Mayor London N. Breed today announced the expansion of drink tap stations to provide San Franciscans with access to free, high-quality tap water. With a total of $805,000 in funding set aside in this year’s budget, San Francisco’s innovative drink tap stations are set to expand across the City, as every public school and more parks and open spaces will soon be enrolled in the program.
In the City budget for Fiscal Years 2019-20 and 2020-21, Mayor Breed set aside $640,000 over two years for the Recreation and Parks Department and the San Francisco Unified School District (SFUSD) to install drink tap stations throughout the City. With the new funding allocation, SFUSD will install approximately 22 additional stations at schools, and Rec and Park will install approximately 14 more water stations in parks and open spaces. SFUSD currently has 78 drink taps, and Rec and Park currently has 29 drink taps installed.
The funding allocated by Mayor Breed is from part of the City’s Soda Tax, which was introduced to protect children from the harmful impacts of sugary beverages. This is the first year that Soda Tax funding has been issued directly to Rec and Park to install drink tap stations, and the second year it has been used to benefit the SFUSD.
“If we’re serious about moving children away from sugary, unhealthy beverages then we need to provide healthy alternatives,” said Mayor Breed. “We have worked hard to address this equity issue by installing clean, healthy water tap stations throughout San Francisco. Thanks to the City’s Soda Tax, we are expanding this important program, ensuring that every student in our public school system has access to our great tap water.”
The San Francisco Public Utilities Commission (SFPUC) started the drink tap program in 2010, installing lead-free water bottle refilling stations to provide everyone with free access to high-quality tap water while on the go. The tap stations enable residents to reuse their own container rather than purchase costly single-use bottled water. This encourages conserving natural resources and reduces waste from plastic water bottles.
“We have great tasting drinking water, and we are excited to make our product more accessible to the people of San Francisco,” said SFPUC General Manager Harlan L. Kelly, Jr. “Not only are our residents—and in particular our youth—getting a healthy alternative to soda and other sugary drinks, they are also helping to reduce wasteful practices by moving away from plastic bottles.”
The SFPUC works with City agencies, the Board of Supervisors, community-based organizations, health professionals, and community advocates to select station locations that meet the collective goal of increasing water access, especially to the City’s most vulnerable communities. Historically, the SFPUC has installed drink tap stations in communities with equity issues and lack of access to healthy drinking options. Each drink tap station completes water quality testing prior to being available for public consumption.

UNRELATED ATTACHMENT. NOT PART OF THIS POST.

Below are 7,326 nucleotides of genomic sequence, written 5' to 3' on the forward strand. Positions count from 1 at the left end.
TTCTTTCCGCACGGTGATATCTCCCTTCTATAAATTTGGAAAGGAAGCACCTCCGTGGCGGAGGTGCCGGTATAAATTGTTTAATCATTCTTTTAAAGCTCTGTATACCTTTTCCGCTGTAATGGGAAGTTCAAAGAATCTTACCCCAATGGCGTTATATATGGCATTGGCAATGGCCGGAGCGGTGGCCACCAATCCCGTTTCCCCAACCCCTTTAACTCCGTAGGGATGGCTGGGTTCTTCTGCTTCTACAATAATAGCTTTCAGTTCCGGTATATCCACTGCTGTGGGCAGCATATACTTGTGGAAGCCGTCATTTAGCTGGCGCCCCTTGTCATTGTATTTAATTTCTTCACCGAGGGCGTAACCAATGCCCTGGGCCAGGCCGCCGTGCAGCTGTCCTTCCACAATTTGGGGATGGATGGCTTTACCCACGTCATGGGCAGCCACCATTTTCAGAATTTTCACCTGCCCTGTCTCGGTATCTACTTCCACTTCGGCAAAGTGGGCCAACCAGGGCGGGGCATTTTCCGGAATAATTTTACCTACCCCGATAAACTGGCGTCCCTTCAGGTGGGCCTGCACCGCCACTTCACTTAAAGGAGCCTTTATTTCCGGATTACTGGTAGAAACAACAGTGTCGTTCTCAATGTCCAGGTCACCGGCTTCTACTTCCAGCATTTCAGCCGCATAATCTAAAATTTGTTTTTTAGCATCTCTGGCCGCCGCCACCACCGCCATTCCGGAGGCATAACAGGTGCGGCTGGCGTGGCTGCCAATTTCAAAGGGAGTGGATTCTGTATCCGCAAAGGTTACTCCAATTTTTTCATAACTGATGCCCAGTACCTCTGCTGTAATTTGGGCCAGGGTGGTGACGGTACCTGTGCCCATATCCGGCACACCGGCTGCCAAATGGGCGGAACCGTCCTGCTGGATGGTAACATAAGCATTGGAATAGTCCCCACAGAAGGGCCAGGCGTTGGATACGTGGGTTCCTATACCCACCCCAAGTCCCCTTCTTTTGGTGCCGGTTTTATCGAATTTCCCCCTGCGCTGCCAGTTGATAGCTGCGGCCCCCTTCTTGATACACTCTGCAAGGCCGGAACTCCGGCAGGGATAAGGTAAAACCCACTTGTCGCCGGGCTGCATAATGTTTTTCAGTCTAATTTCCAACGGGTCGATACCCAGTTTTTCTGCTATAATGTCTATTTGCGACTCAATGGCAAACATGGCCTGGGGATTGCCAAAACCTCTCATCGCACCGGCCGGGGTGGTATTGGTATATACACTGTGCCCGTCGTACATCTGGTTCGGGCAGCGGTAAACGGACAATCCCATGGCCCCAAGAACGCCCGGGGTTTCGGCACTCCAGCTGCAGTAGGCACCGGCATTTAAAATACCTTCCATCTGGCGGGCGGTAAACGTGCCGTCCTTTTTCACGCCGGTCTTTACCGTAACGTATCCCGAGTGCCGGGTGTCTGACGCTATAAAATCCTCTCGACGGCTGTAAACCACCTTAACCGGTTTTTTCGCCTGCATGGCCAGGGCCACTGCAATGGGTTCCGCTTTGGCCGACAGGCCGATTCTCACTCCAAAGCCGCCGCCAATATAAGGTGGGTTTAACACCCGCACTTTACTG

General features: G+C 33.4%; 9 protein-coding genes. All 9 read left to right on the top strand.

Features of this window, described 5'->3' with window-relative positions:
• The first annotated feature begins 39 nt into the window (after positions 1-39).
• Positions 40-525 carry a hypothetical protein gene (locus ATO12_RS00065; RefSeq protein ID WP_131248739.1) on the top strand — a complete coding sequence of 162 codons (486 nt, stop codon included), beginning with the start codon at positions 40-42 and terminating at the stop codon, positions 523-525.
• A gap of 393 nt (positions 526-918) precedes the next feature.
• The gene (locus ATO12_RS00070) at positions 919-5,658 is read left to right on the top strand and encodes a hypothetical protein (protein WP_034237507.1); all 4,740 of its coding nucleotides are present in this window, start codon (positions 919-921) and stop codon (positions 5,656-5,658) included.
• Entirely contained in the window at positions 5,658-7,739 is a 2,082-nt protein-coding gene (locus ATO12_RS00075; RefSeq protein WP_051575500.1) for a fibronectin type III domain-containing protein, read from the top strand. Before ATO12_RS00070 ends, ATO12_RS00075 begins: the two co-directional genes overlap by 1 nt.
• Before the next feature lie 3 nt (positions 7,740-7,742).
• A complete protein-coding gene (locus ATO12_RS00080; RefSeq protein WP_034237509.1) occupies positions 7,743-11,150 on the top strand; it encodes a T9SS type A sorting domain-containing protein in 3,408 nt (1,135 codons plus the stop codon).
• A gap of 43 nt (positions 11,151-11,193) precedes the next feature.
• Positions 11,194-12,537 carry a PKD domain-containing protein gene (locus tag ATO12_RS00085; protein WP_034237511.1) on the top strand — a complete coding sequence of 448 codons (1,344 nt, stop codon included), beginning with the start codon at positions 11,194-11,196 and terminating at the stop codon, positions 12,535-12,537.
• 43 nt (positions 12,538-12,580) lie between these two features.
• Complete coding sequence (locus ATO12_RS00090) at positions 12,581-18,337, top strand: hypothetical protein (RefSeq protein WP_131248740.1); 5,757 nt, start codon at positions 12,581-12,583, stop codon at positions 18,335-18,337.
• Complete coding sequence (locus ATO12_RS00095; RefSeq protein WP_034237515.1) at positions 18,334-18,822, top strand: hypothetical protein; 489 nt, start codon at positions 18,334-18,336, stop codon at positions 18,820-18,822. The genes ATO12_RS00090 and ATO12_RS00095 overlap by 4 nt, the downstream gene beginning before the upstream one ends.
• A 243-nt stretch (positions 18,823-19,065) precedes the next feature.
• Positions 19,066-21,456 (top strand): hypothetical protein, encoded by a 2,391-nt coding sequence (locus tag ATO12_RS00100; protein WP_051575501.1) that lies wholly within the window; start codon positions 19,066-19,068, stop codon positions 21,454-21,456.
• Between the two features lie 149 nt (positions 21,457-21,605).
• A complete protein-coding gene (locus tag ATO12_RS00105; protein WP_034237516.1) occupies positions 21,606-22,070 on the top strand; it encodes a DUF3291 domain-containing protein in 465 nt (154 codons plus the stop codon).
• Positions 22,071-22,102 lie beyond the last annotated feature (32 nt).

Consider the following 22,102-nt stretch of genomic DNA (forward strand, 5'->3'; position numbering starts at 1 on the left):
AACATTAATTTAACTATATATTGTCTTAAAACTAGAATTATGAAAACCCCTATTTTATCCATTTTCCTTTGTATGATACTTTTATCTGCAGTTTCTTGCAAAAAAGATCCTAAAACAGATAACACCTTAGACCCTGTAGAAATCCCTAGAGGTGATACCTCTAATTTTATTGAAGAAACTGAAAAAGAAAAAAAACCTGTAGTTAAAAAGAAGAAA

“Drink tap stations are a way to look after both our planet and our children, who can enjoy clean water while they exercise their bodies and imaginations in our playgrounds,” said Recreation and Parks Department General Manager Phil Ginsburg. “Through Soda Tax money, we’re improving play spaces in neighborhoods that need it most, providing healthy alternatives to sugary drinks and reducing waste from plastic bottles.”
“Installing more Water Hydration Stations in schools will encourage students and school staff to experience the benefits of drinking water,” said SFUSD Superintendent Dr. Vincent Matthews. “We’re grateful to the City for ensuring all schools receive these stations.”
In addition to installing the hydration stations in schools, SFUSD is collaborating with the Sugary Drinks Distributor Tax Advisory Committee to implement lessons for students and families to encourage them to drink more water. Student-led projects at schools will be an integral part of improving the health and academic outcomes for themselves and their families, as well as their schools and local communities. Educators will also receive professional development to help them promote the importance of drinking more water.
Along with the Soda Tax revenue, $165,000 will be allocated directly to the SFPUC for installation of drink tap stations in various public areas. Supervisor Sandra Lee Fewer advocated for that additional funding for drink tap stations during the Board of Supervisors budget addback process during the summer of 2018.
“This investment in Drink Tap infrastructure is truly an equitable investment in the health of our communities and neighborhoods,” said Supervisor Fewer. “I hope that by making stations readily available and accessible we are able to promote water as the preferred and healthy alternative while discouraging consumption of sugary-sweetened-beverages.”
To date, more than 155 stations have been installed across San Francisco, with another 18 currently pending installation.